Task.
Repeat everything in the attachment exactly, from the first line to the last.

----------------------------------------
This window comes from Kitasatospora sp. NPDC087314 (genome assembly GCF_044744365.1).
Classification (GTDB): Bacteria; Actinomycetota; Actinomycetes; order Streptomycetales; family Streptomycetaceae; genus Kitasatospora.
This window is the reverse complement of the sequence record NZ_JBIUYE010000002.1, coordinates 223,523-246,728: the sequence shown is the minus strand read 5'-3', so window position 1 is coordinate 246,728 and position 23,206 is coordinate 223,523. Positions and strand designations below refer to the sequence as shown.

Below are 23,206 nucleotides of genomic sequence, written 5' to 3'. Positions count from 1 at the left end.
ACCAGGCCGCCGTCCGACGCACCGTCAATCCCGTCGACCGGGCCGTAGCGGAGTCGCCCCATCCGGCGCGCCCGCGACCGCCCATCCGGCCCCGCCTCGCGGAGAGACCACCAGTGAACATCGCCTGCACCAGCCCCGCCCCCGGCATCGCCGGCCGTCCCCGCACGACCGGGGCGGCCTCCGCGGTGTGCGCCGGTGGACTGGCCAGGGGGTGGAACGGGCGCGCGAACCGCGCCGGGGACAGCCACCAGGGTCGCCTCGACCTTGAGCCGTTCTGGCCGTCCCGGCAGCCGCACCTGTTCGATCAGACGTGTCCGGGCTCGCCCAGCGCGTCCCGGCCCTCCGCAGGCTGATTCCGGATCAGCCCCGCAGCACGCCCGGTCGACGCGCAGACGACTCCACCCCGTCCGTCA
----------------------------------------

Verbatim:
This window comes from Kitasatospora sp. NPDC087314 (genome assembly GCF_044744365.1).
Classification (GTDB): Bacteria; Actinomycetota; Actinomycetes; order Streptomycetales; family Streptomycetaceae; genus Kitasatospora.
This window is the reverse complement of the sequence record NZ_JBIUYE010000002.1, coordinates 223,523-246,728: the sequence shown is the minus strand read 5'-3', so window position 1 is coordinate 246,728 and position 23,206 is coordinate 223,523. Positions and strand designations below refer to the sequence as shown.

Below are 23,206 nucleotides of genomic sequence, written 5' to 3'. Positions count from 1 at the left end.
ACCAGGCCGCCGTCCGACGCACCGTCAATCCCGTCGACCGGGCCGTAGCGGAGTCGCCCCATCCGGCGCGCCCGCGACCGCCCATCCGGCCCCGCCTCGCGGAGAGACCACCAGTGAACATCGCCTGCACCAGCCCCGCCCCCGGCATCGCCGGCCGTCCCCGCACGACCGGGGCGGCCTCCGCGGTGTGCGCCGGTGGACTGGCCAGGGGGTGGAACGGGCGCGCGAACCGCGCCGGGGACAGCCACCAGGGTCGCCTCGACCTTGAGCCGTTCTGGCCGTCCCGGCAGCCGCACCTGTTCGATCAGACGTGTCCGGGCTCGCCCAGCGCGTCCCGGCCCTCCGCAGGCTGATTCCGGATCAGCCCCGCAGCACGCCCGGTCGACGCGCAGACGACTCCACCCCGTCCGTCA